And wherever you've gone and wherever we might go
It don't seem fair, you seemed to like it here...
Your light's reflected now, reflected from afar
We were but stones. Your light made us stars


Erudite Redneck said...

Dogs are just little four-legged people -- make that kids, before they become "people," since people suck -- in fur coats.

I am truly sorry.

And this is the best kind of obit.

Geoffrey Kruse-Safford said...

Two days after Christmas, 2004, we took our nine-year-old Great Dane, Gretchen, to the vet. She had cancer surgery the previous summer, but it came back with a vengeance. In a few short weeks, she became very weak, to the point of not being able to stand. She kept looking at us, as if to say, "What's happening to me?" Rather than have her suffer, we took her to the vet.

Too big to get on a table, my wife and I sat and held her. The vet gave her the shots, and she collapsed very slowly, her head lying in my lap while I cried because I heard and felt her very last breath. Before we left, they made a plaster cast of her right front paw and etched her name in the mold. It sits on our kitchen window sill now.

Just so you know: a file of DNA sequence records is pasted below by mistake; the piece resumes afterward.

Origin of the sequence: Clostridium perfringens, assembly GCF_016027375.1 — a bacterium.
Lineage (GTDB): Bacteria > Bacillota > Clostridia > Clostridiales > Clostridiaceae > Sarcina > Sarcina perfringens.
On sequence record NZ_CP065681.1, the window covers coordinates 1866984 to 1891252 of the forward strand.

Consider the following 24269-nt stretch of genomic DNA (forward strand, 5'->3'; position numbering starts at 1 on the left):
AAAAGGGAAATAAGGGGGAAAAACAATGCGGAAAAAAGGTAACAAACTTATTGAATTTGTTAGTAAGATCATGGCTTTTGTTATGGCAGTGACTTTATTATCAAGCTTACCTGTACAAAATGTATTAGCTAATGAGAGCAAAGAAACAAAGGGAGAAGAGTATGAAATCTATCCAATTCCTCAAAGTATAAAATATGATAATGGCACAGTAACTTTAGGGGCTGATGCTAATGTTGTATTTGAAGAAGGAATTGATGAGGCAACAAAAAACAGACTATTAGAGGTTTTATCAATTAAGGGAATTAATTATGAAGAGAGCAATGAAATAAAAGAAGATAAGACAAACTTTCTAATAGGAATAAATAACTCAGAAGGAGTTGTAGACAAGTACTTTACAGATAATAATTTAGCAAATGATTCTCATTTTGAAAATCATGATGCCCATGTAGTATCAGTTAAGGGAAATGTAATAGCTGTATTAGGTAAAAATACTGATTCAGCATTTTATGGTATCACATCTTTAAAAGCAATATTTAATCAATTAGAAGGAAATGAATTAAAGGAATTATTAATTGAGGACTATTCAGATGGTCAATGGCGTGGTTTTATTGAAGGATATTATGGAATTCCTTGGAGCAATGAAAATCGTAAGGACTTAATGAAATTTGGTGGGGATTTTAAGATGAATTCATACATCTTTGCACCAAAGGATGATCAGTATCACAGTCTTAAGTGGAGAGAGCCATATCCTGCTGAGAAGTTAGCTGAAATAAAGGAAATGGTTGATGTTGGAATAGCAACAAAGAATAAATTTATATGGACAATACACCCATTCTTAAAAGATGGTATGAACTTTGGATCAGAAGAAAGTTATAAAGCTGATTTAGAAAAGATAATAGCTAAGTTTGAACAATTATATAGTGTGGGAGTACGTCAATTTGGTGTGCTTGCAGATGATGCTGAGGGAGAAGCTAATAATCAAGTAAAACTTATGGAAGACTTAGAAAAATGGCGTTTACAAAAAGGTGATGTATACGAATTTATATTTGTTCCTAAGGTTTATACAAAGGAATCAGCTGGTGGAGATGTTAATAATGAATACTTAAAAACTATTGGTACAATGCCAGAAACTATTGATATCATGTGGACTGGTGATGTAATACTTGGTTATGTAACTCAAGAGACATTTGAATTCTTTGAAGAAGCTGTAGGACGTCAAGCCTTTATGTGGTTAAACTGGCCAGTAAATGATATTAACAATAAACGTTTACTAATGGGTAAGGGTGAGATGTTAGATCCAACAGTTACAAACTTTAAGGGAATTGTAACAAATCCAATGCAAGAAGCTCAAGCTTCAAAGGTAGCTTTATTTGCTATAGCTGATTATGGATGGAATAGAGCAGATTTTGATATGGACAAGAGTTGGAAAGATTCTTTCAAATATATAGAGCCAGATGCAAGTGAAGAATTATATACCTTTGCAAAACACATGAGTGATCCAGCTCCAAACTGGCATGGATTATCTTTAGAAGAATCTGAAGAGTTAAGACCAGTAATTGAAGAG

We have a great dog, our St. Bernard Dreyfus, but reading your post took me back, again, to that awful, sad day. But, that's OK - she was a great dog (we always said the emphasis was on "Great" in "Great Dane").

HapaThealogy said...

Thanks, guys, for your kind words. I feel like I've entered this odd fraternity of people who've lost their beloved dogs. Everyone shares their story. It soothes and heals and brings us together.

I got through a day without weeping, but I'm quickly finding that a dog-free life is kind of miserable. The cat noticed finally, and now she's sad, so we're paying attention to her now.

Thanks and blessings,guys.